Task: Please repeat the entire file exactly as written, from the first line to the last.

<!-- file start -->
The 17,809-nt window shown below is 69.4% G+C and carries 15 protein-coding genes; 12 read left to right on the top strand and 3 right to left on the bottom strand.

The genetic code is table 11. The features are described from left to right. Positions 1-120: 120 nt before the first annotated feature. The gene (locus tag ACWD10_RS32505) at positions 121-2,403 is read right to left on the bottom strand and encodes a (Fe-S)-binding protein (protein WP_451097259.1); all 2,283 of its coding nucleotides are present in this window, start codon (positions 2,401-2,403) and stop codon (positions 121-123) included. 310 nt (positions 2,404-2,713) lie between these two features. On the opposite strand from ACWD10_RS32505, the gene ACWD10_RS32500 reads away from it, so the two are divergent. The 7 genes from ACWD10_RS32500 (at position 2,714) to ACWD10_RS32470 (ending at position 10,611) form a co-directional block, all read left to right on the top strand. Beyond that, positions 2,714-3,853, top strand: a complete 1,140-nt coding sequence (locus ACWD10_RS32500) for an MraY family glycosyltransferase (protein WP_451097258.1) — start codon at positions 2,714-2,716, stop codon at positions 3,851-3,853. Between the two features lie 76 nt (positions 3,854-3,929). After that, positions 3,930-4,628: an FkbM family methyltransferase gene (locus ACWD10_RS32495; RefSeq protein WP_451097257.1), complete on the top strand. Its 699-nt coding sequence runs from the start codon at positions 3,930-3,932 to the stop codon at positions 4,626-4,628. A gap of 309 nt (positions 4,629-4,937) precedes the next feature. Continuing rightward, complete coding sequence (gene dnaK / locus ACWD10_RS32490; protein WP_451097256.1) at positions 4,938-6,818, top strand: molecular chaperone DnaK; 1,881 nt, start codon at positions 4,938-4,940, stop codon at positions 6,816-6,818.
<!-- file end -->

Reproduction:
The 17,809-nt window shown below is 69.4% G+C and carries 15 protein-coding genes; 12 read left to right on the top strand and 3 right to left on the bottom strand.

The genetic code is table 11. The features are described from left to right. Positions 1-120: 120 nt before the first annotated feature. The gene (locus tag ACWD10_RS32505) at positions 121-2,403 is read right to left on the bottom strand and encodes a (Fe-S)-binding protein (protein WP_451097259.1); all 2,283 of its coding nucleotides are present in this window, start codon (positions 2,401-2,403) and stop codon (positions 121-123) included. 310 nt (positions 2,404-2,713) lie between these two features. On the opposite strand from ACWD10_RS32505, the gene ACWD10_RS32500 reads away from it, so the two are divergent. The 7 genes from ACWD10_RS32500 (at position 2,714) to ACWD10_RS32470 (ending at position 10,611) form a co-directional block, all read left to right on the top strand. Beyond that, positions 2,714-3,853, top strand: a complete 1,140-nt coding sequence (locus ACWD10_RS32500) for an MraY family glycosyltransferase (protein WP_451097258.1) — start codon at positions 2,714-2,716, stop codon at positions 3,851-3,853. Between the two features lie 76 nt (positions 3,854-3,929). After that, positions 3,930-4,628: an FkbM family methyltransferase gene (locus ACWD10_RS32495; RefSeq protein WP_451097257.1), complete on the top strand. Its 699-nt coding sequence runs from the start codon at positions 3,930-3,932 to the stop codon at positions 4,626-4,628. A gap of 309 nt (positions 4,629-4,937) precedes the next feature. Continuing rightward, complete coding sequence (gene dnaK / locus ACWD10_RS32490; protein WP_451097256.1) at positions 4,938-6,818, top strand: molecular chaperone DnaK; 1,881 nt, start codon at positions 4,938-4,940, stop codon at positions 6,816-6,818.